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Suggest why traditional seaside resorts in many MEDCs have declined in the last 30 years. Outline attempts to halt their decline.

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Suggest why traditional seaside resorts in many MEDCs have declined in the last 30 years. Outline attempts to halt their decline.

Over the past 30 years the state of many seaside resorts in the UK and other MEDCs has been in as tourist numbers in destinations drop, the income of an area begins to suffer and the multiplier effect from visitors stops, leading the whole area to suffer economic decline. Tourists are now travelling to cheaper LEDC resorts such as Northern Africa and Eastern Europe after suffering destination fatigue with traditional holiday resorts, example of a UK seaside resort in decline if Whitley Bay, Tyne and Wear. According to Butler’s tourism model Whitley bay is in a state of sustained decline which is represented in its derelict hotels, arcades in a condition of disrepair and the vandalised and almost ruin-like remains of ‘The Spanish City’ a once busy amusement park in the area.

As the resorts became more and more popular, more and more people came. This can lead to increased conflict between locals and tourists. It also means that the resorts are much more crowded and noisier as well as there being a lot more litter. This puts people off going if they want a quieter holiday and means they will travel to the less popular, much quieter LEDC holiday resorts.

When you think of a tradition British seaside resort you picture crowded beaches, screaming children, buckets and spades, candy floss and donkey rides. People were able to escape from their working lives to experience the fresh air and relaxed atmosphere in places such as Bournemouth and Brighton. Blackpool was also a popular resort and, after the railway arrived in 1846, Blackpool became easily accessible and became even more thriving after the arrival of cars and coaches. By 1980 it was attracting over a million visitors every year. This is the same for a lot of seaside resorts. However, not many people like to go to crowded places for their holidays.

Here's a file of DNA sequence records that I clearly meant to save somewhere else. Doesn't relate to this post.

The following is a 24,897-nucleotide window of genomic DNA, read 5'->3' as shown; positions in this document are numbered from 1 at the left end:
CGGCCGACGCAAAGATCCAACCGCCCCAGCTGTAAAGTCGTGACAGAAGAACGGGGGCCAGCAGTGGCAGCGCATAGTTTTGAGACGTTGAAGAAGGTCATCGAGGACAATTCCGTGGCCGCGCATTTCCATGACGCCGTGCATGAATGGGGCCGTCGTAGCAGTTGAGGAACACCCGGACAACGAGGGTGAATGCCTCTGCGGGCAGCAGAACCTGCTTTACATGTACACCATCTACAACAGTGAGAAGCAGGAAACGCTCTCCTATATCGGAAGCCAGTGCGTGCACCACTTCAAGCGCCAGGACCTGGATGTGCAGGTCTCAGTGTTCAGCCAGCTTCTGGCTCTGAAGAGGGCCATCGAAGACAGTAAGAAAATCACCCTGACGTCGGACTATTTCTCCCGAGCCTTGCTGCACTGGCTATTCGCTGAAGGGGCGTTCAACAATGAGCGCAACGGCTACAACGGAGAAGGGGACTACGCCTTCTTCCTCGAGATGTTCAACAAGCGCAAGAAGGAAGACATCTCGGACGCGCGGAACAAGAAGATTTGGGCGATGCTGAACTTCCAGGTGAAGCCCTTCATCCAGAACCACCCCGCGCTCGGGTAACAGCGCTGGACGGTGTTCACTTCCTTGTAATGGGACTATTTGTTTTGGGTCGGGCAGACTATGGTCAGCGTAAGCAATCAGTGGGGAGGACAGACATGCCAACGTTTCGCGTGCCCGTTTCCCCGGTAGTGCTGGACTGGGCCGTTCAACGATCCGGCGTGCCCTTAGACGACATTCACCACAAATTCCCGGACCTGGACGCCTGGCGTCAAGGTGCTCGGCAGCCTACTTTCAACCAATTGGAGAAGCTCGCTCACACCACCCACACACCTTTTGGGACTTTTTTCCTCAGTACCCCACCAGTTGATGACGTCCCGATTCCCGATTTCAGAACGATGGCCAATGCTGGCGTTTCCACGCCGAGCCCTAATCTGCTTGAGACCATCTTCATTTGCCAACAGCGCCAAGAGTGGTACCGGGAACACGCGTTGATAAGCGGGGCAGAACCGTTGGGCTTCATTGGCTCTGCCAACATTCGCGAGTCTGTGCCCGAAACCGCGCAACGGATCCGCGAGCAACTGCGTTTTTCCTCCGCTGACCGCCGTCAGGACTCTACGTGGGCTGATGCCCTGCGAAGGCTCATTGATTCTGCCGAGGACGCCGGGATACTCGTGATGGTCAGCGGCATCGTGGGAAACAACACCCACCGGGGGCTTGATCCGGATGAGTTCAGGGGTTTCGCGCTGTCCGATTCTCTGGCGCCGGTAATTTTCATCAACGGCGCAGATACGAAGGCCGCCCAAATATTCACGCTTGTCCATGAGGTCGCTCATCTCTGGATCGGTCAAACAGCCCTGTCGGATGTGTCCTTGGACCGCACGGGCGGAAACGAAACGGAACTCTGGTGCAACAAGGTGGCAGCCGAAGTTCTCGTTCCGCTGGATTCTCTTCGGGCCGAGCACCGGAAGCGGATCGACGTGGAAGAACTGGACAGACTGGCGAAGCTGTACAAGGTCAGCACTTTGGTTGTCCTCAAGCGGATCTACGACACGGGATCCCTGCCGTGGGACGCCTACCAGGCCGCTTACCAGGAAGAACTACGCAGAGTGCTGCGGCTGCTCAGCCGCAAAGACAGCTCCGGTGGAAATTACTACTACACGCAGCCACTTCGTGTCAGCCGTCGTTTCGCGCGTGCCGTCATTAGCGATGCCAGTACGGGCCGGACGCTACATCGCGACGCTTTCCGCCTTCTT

Much of the decline has been blamed on the expansion of mass overseas tourism to locations popularised by tour operators through package holiday marketing, including the expansion of charter flights. They are considered to be better value for money with better facilities and guaranteed sunshine in a more exotic location.

With the increase in transport e.g. planes, Eurostar, trains, bus tours and increased car ownership, people can travel further for their holidays and therefore look to the more remote, unexplored places for their holidays which have less people and therefore less litter, less people i.e. less noise pollution and sometimes less traffic. This makes their holiday more relaxing and quiet but also means they have much more room to spread out and relax and can find a place on the beach without being too crowded.

        More flexible working hours along with more disposable income means that people can afford to go the more remote areas and often the more expensive such as safari’s in Africa and tend to go on day trips or long weekends to seaside resorts in MEDCs. LEDCs tend to be on the news a lot more as well and with increased knowledge about the less economically developed countries people like to go on holiday there to spend time on the remote, empty beaches and to find out more about the culture there. Also, LEDCs include places such as Africa, Asia and other countries with a much better climate and hot weather nearly all year round which attracts many people each year who go to ‘top up their tans’.

        There are also more cruise liners around now which means that more people go on cruises to be near the sea rather that to the beach. There is also an increase in urban tourism meaning people travel to the cities rather than to the beach to explore an area’s culture and an increase in eco tourism and leisure tourism with more people travelling to theme parks than to the coast.

        Seaside resorts also declined due to activities and industries such as fishing, mineral extraction and shipbuilding also going into decline. And which visitors love the Victorian piers and promenades this is expensive for local authorities to upkeep and they get little commercial return because it’s free to walk down the pier! Flood defence and coastal erosion are also very expensive and mean that the government has little money to spend on the resort itself leaving it to go downhill.

        Package holidays, and later budget airlines, provided major competition but the real problem was the seaside resorts were mainly Victorian and after the war they had a huge surge in demand which exceeded supply.